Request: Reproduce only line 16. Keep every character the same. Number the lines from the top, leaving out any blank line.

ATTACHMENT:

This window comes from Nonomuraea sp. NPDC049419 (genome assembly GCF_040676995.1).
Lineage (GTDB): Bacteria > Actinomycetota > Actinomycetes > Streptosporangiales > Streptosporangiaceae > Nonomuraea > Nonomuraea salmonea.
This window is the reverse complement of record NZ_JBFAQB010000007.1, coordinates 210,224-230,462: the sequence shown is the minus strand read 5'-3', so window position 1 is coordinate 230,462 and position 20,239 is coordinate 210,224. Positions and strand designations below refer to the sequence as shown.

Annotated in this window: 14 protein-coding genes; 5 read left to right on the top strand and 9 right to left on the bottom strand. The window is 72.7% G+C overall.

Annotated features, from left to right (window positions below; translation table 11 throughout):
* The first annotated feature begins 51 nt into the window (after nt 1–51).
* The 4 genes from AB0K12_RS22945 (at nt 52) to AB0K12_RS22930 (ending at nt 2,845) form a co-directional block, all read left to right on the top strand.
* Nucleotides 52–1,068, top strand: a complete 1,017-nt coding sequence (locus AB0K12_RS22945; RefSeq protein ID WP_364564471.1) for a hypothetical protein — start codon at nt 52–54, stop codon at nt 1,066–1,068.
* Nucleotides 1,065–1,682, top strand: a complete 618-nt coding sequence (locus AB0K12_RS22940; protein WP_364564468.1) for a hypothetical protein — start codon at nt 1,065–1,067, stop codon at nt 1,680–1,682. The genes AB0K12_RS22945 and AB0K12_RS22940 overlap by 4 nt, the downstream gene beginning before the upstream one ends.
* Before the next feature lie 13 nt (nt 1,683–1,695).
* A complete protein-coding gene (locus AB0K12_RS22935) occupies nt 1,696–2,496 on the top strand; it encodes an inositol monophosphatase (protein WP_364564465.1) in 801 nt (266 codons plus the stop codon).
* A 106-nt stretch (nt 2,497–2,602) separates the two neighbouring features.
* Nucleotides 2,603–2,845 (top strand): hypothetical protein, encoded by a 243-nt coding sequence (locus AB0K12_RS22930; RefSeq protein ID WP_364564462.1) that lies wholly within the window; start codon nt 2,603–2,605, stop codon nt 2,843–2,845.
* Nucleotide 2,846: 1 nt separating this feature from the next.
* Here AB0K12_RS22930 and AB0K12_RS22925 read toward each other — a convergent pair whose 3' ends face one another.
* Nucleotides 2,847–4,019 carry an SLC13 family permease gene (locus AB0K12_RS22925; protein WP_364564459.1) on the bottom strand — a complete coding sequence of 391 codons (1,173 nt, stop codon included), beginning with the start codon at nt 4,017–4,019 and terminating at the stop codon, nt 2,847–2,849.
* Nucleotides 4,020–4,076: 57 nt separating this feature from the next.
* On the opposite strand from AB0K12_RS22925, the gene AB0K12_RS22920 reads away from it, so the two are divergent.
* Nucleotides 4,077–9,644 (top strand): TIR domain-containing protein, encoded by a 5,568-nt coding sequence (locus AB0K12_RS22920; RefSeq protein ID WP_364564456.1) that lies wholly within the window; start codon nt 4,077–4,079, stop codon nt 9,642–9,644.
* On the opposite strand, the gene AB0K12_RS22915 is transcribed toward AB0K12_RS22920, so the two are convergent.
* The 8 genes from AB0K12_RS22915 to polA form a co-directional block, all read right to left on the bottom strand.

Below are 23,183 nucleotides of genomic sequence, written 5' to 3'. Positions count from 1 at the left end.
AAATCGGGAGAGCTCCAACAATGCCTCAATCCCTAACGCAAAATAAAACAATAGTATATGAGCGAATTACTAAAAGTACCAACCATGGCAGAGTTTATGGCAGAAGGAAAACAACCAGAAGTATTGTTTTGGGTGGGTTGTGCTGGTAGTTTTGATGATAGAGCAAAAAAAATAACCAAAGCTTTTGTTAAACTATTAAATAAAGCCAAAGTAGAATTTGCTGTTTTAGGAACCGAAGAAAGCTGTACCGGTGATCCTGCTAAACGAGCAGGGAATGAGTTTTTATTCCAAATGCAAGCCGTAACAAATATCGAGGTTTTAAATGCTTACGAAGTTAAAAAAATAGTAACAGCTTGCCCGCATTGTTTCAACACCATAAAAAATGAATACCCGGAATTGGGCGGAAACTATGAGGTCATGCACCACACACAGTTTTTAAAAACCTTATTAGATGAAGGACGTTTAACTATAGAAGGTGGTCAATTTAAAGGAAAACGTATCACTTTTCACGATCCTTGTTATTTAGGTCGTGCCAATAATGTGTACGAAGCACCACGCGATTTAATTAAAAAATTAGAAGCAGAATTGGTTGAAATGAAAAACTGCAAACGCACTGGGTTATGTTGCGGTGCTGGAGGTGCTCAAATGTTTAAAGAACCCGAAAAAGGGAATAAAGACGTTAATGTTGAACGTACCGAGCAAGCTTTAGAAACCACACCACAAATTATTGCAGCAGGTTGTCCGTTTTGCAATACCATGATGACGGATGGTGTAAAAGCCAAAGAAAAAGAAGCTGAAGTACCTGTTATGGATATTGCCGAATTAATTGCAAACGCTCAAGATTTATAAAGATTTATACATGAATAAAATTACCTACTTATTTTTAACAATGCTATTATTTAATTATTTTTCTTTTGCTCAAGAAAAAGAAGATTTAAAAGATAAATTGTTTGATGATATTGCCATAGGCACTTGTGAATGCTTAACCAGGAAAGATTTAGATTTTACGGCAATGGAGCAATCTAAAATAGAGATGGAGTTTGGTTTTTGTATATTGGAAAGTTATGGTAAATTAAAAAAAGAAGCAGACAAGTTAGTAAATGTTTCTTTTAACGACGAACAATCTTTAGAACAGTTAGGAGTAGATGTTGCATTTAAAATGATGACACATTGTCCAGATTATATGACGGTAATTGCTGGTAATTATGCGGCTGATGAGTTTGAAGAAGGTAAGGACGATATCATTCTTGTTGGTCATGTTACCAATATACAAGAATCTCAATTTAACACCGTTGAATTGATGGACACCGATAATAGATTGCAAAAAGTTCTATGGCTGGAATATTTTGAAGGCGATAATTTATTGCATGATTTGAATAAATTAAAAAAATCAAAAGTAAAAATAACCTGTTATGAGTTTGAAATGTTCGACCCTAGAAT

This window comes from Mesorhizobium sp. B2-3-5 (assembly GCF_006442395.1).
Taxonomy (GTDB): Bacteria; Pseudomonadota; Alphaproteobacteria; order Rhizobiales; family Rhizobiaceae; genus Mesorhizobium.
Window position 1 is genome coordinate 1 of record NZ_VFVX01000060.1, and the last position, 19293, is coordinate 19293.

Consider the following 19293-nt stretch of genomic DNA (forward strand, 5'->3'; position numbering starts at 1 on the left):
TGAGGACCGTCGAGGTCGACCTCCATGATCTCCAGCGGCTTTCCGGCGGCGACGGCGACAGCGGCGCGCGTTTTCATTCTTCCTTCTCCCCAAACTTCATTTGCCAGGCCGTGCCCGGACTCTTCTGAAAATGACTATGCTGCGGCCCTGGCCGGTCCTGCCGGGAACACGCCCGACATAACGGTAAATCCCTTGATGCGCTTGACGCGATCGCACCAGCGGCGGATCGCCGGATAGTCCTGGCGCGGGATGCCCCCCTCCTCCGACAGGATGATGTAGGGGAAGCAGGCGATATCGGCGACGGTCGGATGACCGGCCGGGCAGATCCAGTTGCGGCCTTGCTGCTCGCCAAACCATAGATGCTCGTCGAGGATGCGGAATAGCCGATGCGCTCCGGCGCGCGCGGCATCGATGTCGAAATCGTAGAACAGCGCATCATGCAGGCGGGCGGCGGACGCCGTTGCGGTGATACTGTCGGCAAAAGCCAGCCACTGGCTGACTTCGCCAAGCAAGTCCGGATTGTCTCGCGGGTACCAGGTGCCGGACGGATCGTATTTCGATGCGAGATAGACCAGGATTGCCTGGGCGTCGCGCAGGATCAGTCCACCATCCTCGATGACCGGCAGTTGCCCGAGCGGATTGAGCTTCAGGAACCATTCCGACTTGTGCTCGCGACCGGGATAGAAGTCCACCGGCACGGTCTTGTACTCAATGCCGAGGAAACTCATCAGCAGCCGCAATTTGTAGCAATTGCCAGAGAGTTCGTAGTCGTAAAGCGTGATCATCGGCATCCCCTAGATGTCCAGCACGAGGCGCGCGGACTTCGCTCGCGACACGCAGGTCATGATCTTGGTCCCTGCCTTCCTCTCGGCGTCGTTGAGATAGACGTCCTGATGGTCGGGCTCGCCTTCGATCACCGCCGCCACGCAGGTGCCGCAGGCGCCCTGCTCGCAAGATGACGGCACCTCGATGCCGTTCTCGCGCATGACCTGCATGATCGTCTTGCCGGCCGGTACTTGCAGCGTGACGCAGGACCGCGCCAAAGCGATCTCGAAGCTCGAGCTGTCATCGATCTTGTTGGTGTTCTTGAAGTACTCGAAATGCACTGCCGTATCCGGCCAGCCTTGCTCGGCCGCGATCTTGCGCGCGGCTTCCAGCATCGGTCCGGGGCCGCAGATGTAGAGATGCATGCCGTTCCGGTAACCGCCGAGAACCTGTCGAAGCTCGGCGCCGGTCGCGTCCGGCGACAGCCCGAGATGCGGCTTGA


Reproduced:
* Nucleotides 2,847–4,019 carry an SLC13 family permease gene (locus AB0K12_RS22925; protein WP_364564459.1) on the bottom strand — a complete coding sequence of 391 codons (1,173 nt, stop codon included), beginning with the start codon at nt 4,017–4,019 and terminating at the stop codon, nt 2,847–2,849.